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Echoes of a Bygone Era: Masterpieces of Telugu Literature (1910-1947)


The anthology “Great Telugu Masterpieces Volume 1 (1910-1947)” is a significant contribution to the world of literature, offering a window into the rich tapestry of Telugu stories from the pre-independence era. Translated by Rayasam Srinivas Rao, the collection brings together 25 short stories by 16 masters of Telugu literature, each story reflecting the socio-cultural milieu of the time.


  • Cultural Reflection: The stories delve into themes like freedom struggle, patriotism, social reform, and human relations, painting a vivid picture of life during the pre-independence period in India.

  • Linguistic Diversity: Rao’s translation maintains the original flavor of the stories, preserving the use of dialects, Urdu, and Parsi words within Telugu sentences, thus offering readers an authentic experience.

  • Literary Significance: The anthology not only showcases the evolution of the Telugu short story as a genre but also honors the pioneers like Gurajada Apparao and Sripada Subrahmanya Sastry, who shaped modern Telugu literature.

  • Translator’s Journey: The introduction provides insight into Rao’s personal journey and challenges in translating these stories, adding a layer of depth to the reader’s engagement with the text.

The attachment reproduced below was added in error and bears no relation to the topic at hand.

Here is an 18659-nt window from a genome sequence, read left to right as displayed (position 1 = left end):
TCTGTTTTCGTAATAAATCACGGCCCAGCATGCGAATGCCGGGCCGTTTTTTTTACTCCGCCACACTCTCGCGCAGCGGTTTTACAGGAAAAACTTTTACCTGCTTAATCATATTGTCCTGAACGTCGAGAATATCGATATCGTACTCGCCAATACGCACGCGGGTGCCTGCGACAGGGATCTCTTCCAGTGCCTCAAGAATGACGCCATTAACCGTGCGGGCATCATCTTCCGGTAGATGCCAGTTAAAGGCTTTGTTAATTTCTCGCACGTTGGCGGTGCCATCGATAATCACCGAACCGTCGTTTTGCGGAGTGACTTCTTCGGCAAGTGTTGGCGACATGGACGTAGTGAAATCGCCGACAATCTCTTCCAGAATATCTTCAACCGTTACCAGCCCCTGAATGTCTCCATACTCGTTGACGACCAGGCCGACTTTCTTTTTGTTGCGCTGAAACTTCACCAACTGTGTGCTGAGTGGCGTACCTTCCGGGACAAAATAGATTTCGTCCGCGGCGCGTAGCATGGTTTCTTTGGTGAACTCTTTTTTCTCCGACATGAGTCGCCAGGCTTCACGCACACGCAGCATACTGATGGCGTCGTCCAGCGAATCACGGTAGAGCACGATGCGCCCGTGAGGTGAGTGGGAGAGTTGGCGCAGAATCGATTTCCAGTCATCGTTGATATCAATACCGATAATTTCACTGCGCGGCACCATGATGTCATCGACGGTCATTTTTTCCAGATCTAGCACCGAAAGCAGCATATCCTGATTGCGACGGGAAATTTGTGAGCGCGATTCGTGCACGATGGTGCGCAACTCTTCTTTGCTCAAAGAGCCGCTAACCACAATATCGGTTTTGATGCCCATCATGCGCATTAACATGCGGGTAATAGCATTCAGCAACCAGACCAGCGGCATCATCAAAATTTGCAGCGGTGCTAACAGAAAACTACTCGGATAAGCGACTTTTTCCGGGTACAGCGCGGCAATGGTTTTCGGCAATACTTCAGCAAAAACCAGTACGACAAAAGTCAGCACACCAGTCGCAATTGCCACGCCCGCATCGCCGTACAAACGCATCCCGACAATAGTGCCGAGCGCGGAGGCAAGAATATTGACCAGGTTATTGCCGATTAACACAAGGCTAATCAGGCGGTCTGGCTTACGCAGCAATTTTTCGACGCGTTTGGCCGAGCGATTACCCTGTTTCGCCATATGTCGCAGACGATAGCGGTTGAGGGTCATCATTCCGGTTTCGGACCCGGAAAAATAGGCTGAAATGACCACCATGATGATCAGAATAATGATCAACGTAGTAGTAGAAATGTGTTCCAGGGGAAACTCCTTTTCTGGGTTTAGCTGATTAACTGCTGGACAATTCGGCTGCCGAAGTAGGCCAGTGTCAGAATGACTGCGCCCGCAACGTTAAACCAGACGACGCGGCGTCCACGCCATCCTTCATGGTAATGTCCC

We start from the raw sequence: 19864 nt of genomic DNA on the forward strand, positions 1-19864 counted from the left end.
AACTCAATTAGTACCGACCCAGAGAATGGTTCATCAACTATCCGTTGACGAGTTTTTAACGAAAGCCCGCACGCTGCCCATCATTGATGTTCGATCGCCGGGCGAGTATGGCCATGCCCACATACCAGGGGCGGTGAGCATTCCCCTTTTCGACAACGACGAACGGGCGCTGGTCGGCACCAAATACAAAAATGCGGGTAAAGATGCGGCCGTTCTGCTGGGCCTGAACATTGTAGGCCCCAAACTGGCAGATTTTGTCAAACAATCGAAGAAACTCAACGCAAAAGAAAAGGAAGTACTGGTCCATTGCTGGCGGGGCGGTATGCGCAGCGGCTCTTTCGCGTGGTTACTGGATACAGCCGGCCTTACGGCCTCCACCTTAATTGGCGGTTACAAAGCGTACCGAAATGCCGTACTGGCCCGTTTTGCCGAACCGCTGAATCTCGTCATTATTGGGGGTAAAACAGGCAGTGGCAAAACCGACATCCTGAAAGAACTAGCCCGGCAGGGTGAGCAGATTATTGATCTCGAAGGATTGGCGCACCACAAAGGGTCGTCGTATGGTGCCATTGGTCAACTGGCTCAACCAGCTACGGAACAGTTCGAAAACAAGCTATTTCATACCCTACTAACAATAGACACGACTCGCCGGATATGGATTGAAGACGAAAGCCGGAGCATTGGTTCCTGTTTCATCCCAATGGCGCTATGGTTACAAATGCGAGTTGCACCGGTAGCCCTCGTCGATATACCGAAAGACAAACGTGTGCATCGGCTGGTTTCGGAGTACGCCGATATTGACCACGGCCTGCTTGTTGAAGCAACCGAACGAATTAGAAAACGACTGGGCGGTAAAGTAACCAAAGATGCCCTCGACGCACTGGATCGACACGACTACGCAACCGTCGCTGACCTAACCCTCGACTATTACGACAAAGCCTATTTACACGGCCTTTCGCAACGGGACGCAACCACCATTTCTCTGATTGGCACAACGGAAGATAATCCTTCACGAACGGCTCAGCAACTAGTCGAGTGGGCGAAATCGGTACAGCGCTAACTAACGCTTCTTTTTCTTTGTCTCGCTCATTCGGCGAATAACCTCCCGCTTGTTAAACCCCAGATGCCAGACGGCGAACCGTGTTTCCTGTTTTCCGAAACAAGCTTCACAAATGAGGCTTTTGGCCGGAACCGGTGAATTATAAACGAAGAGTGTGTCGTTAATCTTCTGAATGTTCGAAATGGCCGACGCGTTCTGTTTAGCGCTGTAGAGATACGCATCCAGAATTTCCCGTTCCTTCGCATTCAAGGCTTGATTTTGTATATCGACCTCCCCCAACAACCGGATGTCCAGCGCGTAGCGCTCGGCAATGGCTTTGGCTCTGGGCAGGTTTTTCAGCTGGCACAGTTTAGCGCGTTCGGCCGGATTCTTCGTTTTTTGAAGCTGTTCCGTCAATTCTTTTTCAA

Here are some details of some of the stories:

·        Matilda: This story by Gurajada Apparao explores the life of a young wife named Matilda and her interactions with her neighbors. It delves into the societal perceptions and treatment of women during that period.

·        The Nationalist: Authored by Sripada Subrahmanya Sastry, this story critiques the hypocrisy of a man who claims to hold nationalist ideals yet looks down upon his own culture and people.

·        Eradicating Untouchability: Another work by Sripada, it addresses the challenges of eradicating untouchability in Indian society, highlighting the deep-rooted caste issues even among the lower castes.

·        The Wife: Written by Chalam (Gudipati Venkata Chalam), this story is ahead of its time, discussing the rights and views of a wife as an individual and the societal pressures on young girls regarding marriage.

·        The Bride: By Munimanikyam Narasimha Rao, it portrays a young girl’s firm stand against marrying an older man and her efforts to reform him.


These stories collectively offer a window into the social reforms, rural life, middle-class psychology, women’s issues, satire, corruption, and superstitions prevalent in pre-independence Telugu society. They reflect the authors’ commitment to addressing the pressing issues of their times through literature.

 

In essence, this collection is a testament to the enduring power of storytelling and its ability to capture the complexities of human experience across time and language. It is a must-read for anyone interested in Indian history, literature, and the art of translation.


 

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